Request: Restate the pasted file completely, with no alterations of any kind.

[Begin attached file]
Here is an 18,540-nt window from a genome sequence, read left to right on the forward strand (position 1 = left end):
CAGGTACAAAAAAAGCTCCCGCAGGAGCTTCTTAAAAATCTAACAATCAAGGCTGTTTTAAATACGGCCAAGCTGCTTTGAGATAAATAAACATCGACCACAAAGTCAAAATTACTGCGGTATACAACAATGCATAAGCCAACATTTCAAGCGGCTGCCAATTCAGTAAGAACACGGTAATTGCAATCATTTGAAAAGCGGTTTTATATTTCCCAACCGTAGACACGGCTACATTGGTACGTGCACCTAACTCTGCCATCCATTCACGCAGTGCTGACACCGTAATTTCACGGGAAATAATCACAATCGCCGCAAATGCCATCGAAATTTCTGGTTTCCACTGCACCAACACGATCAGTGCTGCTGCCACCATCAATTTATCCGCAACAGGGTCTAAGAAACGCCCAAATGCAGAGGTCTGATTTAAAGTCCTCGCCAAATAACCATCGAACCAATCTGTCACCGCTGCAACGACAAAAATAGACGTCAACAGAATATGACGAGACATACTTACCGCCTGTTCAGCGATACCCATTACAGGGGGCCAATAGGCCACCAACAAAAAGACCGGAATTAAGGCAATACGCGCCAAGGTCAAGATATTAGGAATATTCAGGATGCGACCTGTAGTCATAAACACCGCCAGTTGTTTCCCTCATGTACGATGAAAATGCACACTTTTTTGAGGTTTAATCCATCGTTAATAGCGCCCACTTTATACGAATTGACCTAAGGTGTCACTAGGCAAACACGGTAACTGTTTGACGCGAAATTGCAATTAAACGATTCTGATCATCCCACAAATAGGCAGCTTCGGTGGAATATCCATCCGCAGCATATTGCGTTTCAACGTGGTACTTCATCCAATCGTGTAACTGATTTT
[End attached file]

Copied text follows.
Here is an 18,540-nt window from a genome sequence, read left to right on the forward strand (position 1 = left end):
CAGGTACAAAAAAAGCTCCCGCAGGAGCTTCTTAAAAATCTAACAATCAAGGCTGTTTTAAATACGGCCAAGCTGCTTTGAGATAAATAAACATCGACCACAAAGTCAAAATTACTGCGGTATACAACAATGCATAAGCCAACATTTCAAGCGGCTGCCAATTCAGTAAGAACACGGTAATTGCAATCATTTGAAAAGCGGTTTTATATTTCCCAACCGTAGACACGGCTACATTGGTACGTGCACCTAACTCTGCCATCCATTCACGCAGTGCTGACACCGTAATTTCACGGGAAATAATCACAATCGCCGCAAATGCCATCGAAATTTCTGGTTTCCACTGCACCAACACGATCAGTGCTGCTGCCACCATCAATTTATCCGCAACAGGGTCTAAGAAACGCCCAAATGCAGAGGTCTGATTTAAAGTCCTCGCCAAATAACCATCGAACCAATCTGTCACCGCTGCAACGACAAAAATAGACGTCAACAGAATATGACGAGACATACTTACCGCCTGTTCAGCGATACCCATTACAGGGGGCCAATAGGCCACCAACAAAAAGACCGGAATTAAGGCAATACGCGCCAAGGTCAAGATATTAGGAATATTCAGGATGCGACCTGTAGTCATAAACACCGCCAGTTGTTTCCCTCATGTACGATGAAAATGCACACTTTTTTGAGGTTTAATCCATCGTTAATAGCGCCCACTTTATACGAATTGACCTAAGGTGTCACTAGGCAAACACGGTAACTGTTTGACGCGAAATTGCAATTAAACGATTCTGATCATCCCACAAATAGGCAGCTTCGGTGGAATATCCATCCGCAGCATATTGCGTTTCAACGTGGTACTTCATCCAATCGTGTAACTGATTTT